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【EduCareer No.2】 the Working Culture of Japan

2015/06/23

Many of our successful direct-hire teachers have expressed in interviews that in order to be considered a real part of your school, it is important to "fit in" with the working environment of your school. This could mean occasionally working longer hours than you are explicitly contracted for... Or consciously communicating your effort to supervisors and coworkers...

The best attitude to have at a Japanese school is to not think about the clock, but instead to focus on your work. A specific number of hours written on a contract can be misleading. If you are a part-time teacher and are paid by the hour than it is expected that you are not as invested in your organization and that your position is temporary. But if you have greater ambitions, and would like to be considered essential to your school, than it may be necessary to show that using the established working traditions of Japanese public and private schools.

For example, if you have some planning or preparation to do, it's probably a good idea to do that in plain sight of everyone rather than at home or in a secluded place. Otherwise, how else would they know you've done it? There is a tradition in Japan that being SEEN working is just as valuable as doing good work. I know it's kind of shocking,... but it makes sense. It can be difficult to keep track of the efforts of every teacher, so the fact-of-the-matter is that administrators often rely on what they've seen directly with their own eyes. To be accepted at a school, it may be important that you look busy in the staff room, and show your effort that way. This is interpreted at traditional Japanese schools as you caring about your job and the organization.

The expectation for full-time teachers is beyond simply matching their work hours like a part-time employee, but rather matching the duties assigned to them. In fact it is common for Japanese teachers to be given duties which unequivocally exceed their work hours. Staying late is the norm because they are, honestly, over-worked. For full-time teachers, contracted work hours are not a rule, but a guideline. You're not finished with the job until the job is finished with you.

This may sound harsh. But that is considered to be the trade-off in Japan. Part-time means by the hour, with a lack of responsibility, but also a lack of permanence or stability. Full-time means stability and permanence through sacrifice and dedication. Japan is a wonderful country, with delicious food, great service, punctual transportation, and a good paycheck. Yet all of that comes at a price. Without the dedication put into their work, none of these benefits would exist. Please think about your motivation for being in Japan, and if it is worth it to you.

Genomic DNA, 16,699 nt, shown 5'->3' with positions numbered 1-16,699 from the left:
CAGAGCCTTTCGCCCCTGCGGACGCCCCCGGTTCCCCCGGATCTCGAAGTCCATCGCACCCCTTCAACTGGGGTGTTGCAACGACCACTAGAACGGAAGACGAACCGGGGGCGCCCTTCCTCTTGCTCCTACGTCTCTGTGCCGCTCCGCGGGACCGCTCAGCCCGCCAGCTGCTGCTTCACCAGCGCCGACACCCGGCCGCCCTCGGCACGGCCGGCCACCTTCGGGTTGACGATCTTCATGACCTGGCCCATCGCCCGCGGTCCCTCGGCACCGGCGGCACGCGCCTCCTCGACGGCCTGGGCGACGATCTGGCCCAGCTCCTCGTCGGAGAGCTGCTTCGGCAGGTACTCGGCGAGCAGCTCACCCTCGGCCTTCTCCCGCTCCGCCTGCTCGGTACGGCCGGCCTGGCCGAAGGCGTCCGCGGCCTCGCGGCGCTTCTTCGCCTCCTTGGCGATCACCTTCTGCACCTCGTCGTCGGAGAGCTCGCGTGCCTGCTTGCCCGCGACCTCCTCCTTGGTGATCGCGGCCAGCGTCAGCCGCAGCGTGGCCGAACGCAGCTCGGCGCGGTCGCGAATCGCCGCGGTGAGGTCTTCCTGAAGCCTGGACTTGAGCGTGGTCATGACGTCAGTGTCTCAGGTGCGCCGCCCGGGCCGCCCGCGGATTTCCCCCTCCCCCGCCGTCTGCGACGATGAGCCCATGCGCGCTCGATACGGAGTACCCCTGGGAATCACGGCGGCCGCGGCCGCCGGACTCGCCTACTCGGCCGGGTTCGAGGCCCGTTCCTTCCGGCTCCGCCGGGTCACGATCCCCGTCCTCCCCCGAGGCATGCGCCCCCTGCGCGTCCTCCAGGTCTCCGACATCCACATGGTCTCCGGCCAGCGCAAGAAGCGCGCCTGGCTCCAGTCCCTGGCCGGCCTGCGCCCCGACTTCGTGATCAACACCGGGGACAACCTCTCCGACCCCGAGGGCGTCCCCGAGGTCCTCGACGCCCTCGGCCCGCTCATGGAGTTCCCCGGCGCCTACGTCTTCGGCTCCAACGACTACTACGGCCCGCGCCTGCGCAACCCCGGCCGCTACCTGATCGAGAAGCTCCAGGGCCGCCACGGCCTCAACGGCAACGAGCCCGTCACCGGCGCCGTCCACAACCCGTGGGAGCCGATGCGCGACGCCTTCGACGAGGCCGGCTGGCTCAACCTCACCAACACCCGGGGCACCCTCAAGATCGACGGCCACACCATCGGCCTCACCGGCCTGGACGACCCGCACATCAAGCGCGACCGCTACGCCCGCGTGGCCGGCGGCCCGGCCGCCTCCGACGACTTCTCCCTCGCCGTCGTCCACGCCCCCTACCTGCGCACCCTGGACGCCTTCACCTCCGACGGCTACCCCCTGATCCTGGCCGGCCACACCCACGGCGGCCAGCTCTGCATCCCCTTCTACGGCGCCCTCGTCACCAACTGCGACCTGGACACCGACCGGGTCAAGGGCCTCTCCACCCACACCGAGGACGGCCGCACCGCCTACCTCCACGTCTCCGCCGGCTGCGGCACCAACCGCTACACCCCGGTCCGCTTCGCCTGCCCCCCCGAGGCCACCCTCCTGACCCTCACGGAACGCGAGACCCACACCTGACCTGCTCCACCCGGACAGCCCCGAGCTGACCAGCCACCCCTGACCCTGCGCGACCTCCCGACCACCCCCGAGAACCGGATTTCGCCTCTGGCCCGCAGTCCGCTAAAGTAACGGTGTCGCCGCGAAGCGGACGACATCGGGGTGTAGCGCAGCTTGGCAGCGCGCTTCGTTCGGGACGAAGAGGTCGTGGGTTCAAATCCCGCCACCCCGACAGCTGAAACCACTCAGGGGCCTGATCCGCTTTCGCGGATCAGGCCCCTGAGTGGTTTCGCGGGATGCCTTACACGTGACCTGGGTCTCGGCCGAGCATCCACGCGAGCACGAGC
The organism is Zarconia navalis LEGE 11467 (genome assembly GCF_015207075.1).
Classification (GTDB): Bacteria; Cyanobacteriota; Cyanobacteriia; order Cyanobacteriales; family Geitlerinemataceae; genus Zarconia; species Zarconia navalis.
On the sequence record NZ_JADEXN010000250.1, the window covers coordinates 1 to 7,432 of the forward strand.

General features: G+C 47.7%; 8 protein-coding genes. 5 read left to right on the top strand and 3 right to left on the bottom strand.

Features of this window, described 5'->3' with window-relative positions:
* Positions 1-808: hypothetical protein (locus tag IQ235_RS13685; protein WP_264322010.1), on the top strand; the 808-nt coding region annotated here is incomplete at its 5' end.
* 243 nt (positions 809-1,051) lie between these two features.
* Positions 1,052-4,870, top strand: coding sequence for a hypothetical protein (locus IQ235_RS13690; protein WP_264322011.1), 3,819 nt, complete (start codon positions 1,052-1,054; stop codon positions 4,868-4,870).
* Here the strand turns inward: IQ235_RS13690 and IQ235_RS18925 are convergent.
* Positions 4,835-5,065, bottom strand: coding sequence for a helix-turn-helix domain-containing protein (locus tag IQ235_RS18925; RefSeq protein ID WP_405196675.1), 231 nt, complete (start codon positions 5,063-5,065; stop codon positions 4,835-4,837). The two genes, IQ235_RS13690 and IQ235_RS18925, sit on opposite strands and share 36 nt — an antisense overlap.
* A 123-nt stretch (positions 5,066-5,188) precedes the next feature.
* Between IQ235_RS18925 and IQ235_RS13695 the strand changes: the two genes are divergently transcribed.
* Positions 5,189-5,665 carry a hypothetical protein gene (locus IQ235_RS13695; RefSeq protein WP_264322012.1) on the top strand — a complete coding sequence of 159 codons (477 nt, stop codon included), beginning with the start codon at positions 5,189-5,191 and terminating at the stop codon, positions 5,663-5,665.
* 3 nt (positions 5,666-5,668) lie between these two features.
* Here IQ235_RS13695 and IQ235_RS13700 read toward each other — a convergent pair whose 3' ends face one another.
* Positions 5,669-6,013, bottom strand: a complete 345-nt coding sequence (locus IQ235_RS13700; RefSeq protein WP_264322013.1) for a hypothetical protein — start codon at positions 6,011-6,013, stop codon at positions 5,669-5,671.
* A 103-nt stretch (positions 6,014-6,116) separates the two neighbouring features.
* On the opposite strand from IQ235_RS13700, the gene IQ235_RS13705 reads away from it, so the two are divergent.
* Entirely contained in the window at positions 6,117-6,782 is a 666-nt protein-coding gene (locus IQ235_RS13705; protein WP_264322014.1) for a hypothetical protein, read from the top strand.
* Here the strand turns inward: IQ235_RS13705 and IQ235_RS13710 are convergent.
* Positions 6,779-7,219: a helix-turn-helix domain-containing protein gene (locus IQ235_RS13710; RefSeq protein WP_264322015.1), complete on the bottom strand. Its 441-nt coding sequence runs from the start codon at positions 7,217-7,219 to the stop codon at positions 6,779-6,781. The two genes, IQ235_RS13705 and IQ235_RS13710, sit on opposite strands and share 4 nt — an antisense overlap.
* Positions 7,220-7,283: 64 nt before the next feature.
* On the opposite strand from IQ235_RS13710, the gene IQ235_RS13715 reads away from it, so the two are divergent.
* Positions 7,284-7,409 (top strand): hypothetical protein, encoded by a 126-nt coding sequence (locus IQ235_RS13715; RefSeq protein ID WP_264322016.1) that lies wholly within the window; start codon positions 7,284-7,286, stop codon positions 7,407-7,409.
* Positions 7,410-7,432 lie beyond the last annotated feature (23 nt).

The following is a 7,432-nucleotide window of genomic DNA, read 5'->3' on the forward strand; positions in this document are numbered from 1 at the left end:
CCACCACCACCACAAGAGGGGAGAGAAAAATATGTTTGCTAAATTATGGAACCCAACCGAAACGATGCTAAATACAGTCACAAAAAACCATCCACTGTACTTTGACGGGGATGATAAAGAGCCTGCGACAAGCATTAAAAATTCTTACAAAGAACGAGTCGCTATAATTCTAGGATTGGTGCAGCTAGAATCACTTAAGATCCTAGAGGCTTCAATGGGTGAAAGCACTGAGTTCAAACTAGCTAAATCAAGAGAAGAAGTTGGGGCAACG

That said, a balance can be struck. By showing your work, putting in the face-time with the staff room, and being a little generous with your time, you can develop a good rapport with the other teachers and establish a good reputation allowing them to forgive you for being the first to leave each day, because at least you've shown your effort in a way that they are accustomed to. Fitting in to a work environment means that you emulate the teachers around you in other ways as well. 

But this may not be ideal for you,.. and not a single word has been written about how your results or popularity with students might affect your career standing. But this article is written based on the experiences of successful teachers, so it might help you to know what they experienced at Japanese schools, and what they believe worked for them.

If we haven't scared you off yet, please check out our job board, or follow us on Facebook.

Next time will be about how be more involved at your school!

[Back]<<Real Voices: Leigh【EduCareer No.3】 Do you know how to get involved in clubs at school?>>[Next]

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